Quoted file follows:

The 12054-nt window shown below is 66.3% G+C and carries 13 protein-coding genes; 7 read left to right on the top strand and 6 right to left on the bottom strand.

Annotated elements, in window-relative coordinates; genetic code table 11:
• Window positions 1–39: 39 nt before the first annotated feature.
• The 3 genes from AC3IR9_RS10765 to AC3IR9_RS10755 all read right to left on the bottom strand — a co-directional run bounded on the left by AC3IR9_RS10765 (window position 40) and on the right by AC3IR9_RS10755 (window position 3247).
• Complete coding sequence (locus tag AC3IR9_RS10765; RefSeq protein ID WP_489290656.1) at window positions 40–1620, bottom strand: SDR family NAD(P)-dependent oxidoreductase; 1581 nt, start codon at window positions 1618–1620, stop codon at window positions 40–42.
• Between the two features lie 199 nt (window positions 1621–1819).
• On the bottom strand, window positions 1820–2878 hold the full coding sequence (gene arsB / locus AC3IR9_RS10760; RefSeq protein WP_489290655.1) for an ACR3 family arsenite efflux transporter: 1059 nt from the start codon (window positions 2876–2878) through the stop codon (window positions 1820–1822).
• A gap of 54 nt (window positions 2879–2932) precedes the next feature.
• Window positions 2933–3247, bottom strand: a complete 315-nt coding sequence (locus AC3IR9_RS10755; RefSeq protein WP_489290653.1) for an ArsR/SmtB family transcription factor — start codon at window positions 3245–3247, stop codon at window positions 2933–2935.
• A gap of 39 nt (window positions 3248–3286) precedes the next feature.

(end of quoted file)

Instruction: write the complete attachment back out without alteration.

The 12054-nt window shown below is 66.3% G+C and carries 13 protein-coding genes; 7 read left to right on the top strand and 6 right to left on the bottom strand.

Annotated elements, in window-relative coordinates; genetic code table 11:
• Window positions 1–39: 39 nt before the first annotated feature.
• The 3 genes from AC3IR9_RS10765 to AC3IR9_RS10755 all read right to left on the bottom strand — a co-directional run bounded on the left by AC3IR9_RS10765 (window position 40) and on the right by AC3IR9_RS10755 (window position 3247).
• Complete coding sequence (locus tag AC3IR9_RS10765; RefSeq protein ID WP_489290656.1) at window positions 40–1620, bottom strand: SDR family NAD(P)-dependent oxidoreductase; 1581 nt, start codon at window positions 1618–1620, stop codon at window positions 40–42.
• Between the two features lie 199 nt (window positions 1621–1819).
• On the bottom strand, window positions 1820–2878 hold the full coding sequence (gene arsB / locus AC3IR9_RS10760; RefSeq protein WP_489290655.1) for an ACR3 family arsenite efflux transporter: 1059 nt from the start codon (window positions 2876–2878) through the stop codon (window positions 1820–1822).
• A gap of 54 nt (window positions 2879–2932) precedes the next feature.
• Window positions 2933–3247, bottom strand: a complete 315-nt coding sequence (locus AC3IR9_RS10755; RefSeq protein WP_489290653.1) for an ArsR/SmtB family transcription factor — start codon at window positions 3245–3247, stop codon at window positions 2933–2935.
• A gap of 39 nt (window positions 3248–3286) precedes the next feature.